Has anyone here every thought about what if there happened to be a god. It doesn't really matter what god or what religion just if there is one. When you die what do you think they/him/her would say and how you would react? If they were a god that passed judgment, do you think that they would understand your reasons for not believing and forgive you or would they punish you without question?

I was raised Christian and while I don't believe anything they say, the above still crosses my mind quite often. I'm a musician and I get a lot of gigs playing for church services, especially around Christmas and Easter. It's hard not to listen to the sermon and try to understand their way of thinking during these times and these questions always pop into my mind during and after the service.

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The members of my family who are still fundies ask me quite often "What if you're wrong?"

If I die and there is a god I would hope that he respects the fact that I searched for evidence of his existence and did not find it. I would hope that he respects honest searching rather than complacent pew-sitting and the fact that I lived a good and decent life rather than professing things with my mouth and hating people in my heart.
The members of my family who are still fundies ask me quite often "What if you're wrong?"

I have used this Pascal's Bet to rebut the argument of faith. I have so much 'faith' in my atheistic convictions that I am betting my eternal soul (if such a thing exists) on it. I'd argue that shows a lot more faith than the "what if you're wrong" reason to join a religion just to hedge one's bets.
Ask your family members "What if the Moslems are right?" "What if the Catholics are right?" "What if the Hindus are right?"
Nick in Tacoma
I've been lurking around here, but I had to join up simply to comment on this thread.
"AHA" a lot of you have cried. "He's not a true Atheist!". Pfft. Like such a thing exists. Atheism is a negative category, it's defined by what its not. It's not belief in god(s). You can't pick what it is.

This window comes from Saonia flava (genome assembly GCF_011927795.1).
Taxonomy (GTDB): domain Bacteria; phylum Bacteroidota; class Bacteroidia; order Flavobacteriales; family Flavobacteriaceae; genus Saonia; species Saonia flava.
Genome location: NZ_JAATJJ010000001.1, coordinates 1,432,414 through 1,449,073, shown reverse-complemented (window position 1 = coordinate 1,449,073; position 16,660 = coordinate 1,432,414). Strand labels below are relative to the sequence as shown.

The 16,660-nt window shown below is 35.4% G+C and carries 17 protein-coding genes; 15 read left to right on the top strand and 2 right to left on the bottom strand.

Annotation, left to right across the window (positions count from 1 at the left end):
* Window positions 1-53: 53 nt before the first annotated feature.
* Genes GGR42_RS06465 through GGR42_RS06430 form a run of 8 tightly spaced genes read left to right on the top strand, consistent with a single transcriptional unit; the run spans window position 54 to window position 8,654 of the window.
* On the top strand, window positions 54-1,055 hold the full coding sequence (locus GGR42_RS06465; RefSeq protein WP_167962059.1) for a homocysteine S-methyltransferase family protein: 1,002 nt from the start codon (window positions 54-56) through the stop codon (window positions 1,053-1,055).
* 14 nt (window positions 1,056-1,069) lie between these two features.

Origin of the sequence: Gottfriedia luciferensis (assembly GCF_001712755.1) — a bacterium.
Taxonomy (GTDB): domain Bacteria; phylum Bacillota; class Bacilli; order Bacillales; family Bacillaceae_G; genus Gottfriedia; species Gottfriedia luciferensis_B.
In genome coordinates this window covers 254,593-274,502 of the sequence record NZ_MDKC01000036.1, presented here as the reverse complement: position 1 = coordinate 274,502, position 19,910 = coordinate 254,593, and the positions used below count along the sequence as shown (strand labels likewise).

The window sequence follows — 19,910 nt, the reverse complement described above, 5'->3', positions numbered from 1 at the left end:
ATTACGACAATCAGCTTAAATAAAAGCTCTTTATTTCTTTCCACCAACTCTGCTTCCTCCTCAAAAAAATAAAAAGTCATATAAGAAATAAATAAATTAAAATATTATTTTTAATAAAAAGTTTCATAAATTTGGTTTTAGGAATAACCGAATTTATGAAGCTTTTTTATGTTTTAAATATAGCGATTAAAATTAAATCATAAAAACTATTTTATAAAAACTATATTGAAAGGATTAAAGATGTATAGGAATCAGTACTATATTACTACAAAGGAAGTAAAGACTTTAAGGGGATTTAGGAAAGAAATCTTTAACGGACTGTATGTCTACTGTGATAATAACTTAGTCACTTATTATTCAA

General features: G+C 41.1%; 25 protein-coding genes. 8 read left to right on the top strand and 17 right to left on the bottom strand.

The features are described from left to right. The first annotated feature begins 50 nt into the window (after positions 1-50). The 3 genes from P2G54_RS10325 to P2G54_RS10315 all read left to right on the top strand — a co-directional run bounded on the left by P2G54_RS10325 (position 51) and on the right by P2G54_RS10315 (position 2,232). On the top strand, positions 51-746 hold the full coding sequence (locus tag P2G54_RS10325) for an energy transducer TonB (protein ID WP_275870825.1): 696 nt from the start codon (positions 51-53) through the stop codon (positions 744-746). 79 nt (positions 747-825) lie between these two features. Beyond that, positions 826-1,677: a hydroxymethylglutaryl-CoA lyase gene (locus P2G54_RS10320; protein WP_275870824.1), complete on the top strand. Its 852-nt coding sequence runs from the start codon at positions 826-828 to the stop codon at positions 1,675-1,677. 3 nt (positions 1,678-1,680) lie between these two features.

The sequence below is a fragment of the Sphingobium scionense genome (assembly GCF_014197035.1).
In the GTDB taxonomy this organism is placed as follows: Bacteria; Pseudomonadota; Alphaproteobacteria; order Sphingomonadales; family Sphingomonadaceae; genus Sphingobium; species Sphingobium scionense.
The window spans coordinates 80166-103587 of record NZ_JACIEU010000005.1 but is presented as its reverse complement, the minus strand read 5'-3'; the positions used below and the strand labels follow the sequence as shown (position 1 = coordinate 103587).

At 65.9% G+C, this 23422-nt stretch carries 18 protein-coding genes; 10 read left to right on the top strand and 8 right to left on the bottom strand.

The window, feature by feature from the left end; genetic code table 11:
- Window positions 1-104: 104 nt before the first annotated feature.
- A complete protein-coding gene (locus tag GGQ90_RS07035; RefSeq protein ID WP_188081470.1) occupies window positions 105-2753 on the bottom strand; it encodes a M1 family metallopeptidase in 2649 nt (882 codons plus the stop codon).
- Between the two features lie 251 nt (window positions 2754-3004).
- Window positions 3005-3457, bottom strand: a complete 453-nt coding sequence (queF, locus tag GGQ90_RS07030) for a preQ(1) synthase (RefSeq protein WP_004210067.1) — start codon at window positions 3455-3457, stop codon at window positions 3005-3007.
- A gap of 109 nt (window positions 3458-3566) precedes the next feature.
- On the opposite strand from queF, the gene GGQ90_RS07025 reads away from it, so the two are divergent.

Asking a question isn't a recanting of non-belief. It's asking a question. How do you ever get anywhere if you don't ask questions? While the question might have some logical issues, it's a perfectly wonderful question for an atheist/agnostic/whatever to ask. It's the proper scientific/skeptical approach to a position. "Right, this is what I think. Now, if I'm wrong, where does that line of reasoning lead? Does that explain what I see better than what I think?"

I've been thinking about this topic myself. What if god(s?) appeared while I alive? Could they prove they were god(s)? I'd probably call Clark on them, or go for a mental health check-up! And if I was "dead" - well, I'd probably refuse to believe I was dead, and schedule a CAT scan for as soon as I woke up. If, in the end, the proved they was god, I still win. Because in order to prove it, they'd have to use logic, or evidence or something more than revelation. At that point beleif in god(s) becomes moot: I wouldn't believe, I'd know. Like I *know* about gravity.
Good response :)
People who want to LEARN ask questions. True Believers who swallow their dogma without chewing DON'T ask questions.

'Nuff said.
When the atheist philosopher, Bertrand Russell, was asked what he would say to God if he died and found himself being asked by God, “Why did you not believe in me?”, he replied, “Not enough evidence, God, not enough evidence!”

But then, if you were to believe in a god or gods, how could you choose which one(s) to believe in?
You sly dog--I'm sure Mr. Roberts would be proud ;)
Of course, every atheist/agnostic has thought about "what if there is a god" if only for a moment to discount it on lack of evidence. There is no proof that god doesn't exist so anyone who understands that is technically agnostic as I am, but the odds of there being a god are so vanishingly small that I consider myself an atheist in practical terms.

I wouldn't be able to respect the god of the bible, or qur'an for his wicked character. Think about all the misleading evidence about it's existence, and all the suffering allowed in our world.

One last thing: Consider the words of Epicurus written 2300 years ago:

Is God willing to prevent evil, but not able? Then he is not omnipotent.

Is he able, but not willing? Then he is malevolent.

Is he both able and willing? Then whence cometh evil?

Is he neither able nor willing? Then why call him God?
I've seen that before and now I'm adding that to my list of awesome teachings.


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